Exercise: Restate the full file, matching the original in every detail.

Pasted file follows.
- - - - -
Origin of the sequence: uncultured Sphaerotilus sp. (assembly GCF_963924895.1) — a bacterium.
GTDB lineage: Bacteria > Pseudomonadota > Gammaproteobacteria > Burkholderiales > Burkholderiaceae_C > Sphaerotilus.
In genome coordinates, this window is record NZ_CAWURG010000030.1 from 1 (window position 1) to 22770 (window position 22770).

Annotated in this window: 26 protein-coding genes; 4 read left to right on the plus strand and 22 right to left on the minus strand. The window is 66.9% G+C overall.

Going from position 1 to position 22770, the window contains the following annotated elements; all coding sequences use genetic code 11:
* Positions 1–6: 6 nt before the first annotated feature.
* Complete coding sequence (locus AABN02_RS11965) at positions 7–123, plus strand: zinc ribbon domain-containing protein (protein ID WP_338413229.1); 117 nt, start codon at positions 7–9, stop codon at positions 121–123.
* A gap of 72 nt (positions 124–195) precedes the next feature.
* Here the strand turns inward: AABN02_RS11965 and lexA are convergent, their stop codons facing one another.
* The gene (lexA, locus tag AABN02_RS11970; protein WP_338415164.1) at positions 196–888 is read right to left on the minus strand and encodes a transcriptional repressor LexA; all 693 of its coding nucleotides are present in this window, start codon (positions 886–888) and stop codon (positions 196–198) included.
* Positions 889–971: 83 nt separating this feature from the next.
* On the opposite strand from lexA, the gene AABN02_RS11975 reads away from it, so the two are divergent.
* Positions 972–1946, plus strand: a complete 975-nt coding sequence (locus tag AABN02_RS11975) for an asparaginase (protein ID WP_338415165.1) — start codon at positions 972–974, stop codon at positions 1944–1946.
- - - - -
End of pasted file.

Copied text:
Origin of the sequence: uncultured Sphaerotilus sp. (assembly GCF_963924895.1) — a bacterium.
GTDB lineage: Bacteria > Pseudomonadota > Gammaproteobacteria > Burkholderiales > Burkholderiaceae_C > Sphaerotilus.
In genome coordinates, this window is record NZ_CAWURG010000030.1 from 1 (window position 1) to 22770 (window position 22770).

Annotated in this window: 26 protein-coding genes; 4 read left to right on the plus strand and 22 right to left on the minus strand. The window is 66.9% G+C overall.

Going from position 1 to position 22770, the window contains the following annotated elements; all coding sequences use genetic code 11:
* Positions 1–6: 6 nt before the first annotated feature.
* Complete coding sequence (locus AABN02_RS11965) at positions 7–123, plus strand: zinc ribbon domain-containing protein (protein ID WP_338413229.1); 117 nt, start codon at positions 7–9, stop codon at positions 121–123.
* A gap of 72 nt (positions 124–195) precedes the next feature.
* Here the strand turns inward: AABN02_RS11965 and lexA are convergent, their stop codons facing one another.
* The gene (lexA, locus tag AABN02_RS11970; protein WP_338415164.1) at positions 196–888 is read right to left on the minus strand and encodes a transcriptional repressor LexA; all 693 of its coding nucleotides are present in this window, start codon (positions 886–888) and stop codon (positions 196–198) included.
* Positions 889–971: 83 nt separating this feature from the next.
* On the opposite strand from lexA, the gene AABN02_RS11975 reads away from it, so the two are divergent.
* Positions 972–1946, plus strand: a complete 975-nt coding sequence (locus tag AABN02_RS11975) for an asparaginase (protein ID WP_338415165.1) — start codon at positions 972–974, stop codon at positions 1944–1946.